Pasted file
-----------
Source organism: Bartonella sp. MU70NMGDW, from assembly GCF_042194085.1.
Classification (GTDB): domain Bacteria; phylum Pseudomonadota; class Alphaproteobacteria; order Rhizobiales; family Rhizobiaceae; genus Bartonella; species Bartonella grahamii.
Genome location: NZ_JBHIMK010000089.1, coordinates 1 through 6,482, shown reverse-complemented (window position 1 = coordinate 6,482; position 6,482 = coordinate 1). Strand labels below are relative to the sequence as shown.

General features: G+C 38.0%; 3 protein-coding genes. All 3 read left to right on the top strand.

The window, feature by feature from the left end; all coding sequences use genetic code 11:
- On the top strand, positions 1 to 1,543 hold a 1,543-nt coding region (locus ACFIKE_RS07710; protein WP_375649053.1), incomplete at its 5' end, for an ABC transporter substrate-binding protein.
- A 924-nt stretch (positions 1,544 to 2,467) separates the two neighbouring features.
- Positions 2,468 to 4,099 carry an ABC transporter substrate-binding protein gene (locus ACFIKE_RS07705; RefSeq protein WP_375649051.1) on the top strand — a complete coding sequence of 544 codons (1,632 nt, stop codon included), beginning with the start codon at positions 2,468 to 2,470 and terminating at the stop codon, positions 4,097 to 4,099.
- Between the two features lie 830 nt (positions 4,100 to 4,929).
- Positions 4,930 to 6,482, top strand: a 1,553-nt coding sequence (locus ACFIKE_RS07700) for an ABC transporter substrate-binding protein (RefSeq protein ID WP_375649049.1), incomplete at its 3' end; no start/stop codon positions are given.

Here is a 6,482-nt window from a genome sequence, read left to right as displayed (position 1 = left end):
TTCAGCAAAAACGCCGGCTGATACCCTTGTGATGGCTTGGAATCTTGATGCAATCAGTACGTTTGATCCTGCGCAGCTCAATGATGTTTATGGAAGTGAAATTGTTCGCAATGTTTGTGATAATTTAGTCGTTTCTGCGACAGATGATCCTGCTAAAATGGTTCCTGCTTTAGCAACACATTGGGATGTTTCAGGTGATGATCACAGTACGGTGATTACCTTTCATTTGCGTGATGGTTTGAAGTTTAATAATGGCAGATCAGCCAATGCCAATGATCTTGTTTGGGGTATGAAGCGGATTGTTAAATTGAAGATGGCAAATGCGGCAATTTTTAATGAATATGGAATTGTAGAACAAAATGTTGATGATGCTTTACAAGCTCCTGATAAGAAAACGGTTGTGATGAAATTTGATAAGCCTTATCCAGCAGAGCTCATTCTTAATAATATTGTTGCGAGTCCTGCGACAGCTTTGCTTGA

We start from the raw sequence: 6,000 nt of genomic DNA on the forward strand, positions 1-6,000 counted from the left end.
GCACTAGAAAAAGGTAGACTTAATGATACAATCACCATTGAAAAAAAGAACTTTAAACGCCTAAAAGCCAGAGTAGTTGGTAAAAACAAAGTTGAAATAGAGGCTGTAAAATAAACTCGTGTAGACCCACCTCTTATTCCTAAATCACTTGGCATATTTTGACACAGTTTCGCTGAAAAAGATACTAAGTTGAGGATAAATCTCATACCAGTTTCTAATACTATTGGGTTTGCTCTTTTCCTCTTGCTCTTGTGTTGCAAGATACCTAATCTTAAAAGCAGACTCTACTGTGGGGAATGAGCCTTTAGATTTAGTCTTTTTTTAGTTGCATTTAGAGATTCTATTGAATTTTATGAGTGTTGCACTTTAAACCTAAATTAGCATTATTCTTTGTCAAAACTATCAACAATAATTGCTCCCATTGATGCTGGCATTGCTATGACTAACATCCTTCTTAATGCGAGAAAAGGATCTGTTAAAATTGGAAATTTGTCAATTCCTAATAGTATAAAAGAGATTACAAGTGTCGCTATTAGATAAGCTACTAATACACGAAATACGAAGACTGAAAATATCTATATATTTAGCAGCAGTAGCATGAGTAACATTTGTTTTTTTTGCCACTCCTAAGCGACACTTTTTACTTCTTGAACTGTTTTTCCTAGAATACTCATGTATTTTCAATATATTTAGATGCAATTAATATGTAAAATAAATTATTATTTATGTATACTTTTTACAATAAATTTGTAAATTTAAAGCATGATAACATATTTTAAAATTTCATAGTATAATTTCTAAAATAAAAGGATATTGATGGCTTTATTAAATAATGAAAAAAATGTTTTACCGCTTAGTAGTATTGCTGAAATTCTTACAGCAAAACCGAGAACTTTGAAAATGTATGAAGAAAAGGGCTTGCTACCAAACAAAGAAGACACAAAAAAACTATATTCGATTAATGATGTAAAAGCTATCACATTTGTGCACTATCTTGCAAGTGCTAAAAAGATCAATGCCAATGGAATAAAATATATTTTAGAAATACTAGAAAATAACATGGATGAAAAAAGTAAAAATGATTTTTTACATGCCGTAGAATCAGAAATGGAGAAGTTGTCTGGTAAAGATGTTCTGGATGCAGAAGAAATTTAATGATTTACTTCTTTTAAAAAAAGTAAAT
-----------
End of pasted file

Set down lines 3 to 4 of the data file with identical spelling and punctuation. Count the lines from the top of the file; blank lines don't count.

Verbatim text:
Genome location: NZ_JBHIMK010000089.1, coordinates 1 through 6,482, shown reverse-complemented (window position 1 = coordinate 6,482; position 6,482 = coordinate 1). Strand labels below are relative to the sequence as shown.

General features: G+C 38.0%; 3 protein-coding genes. All 3 read left to right on the top strand.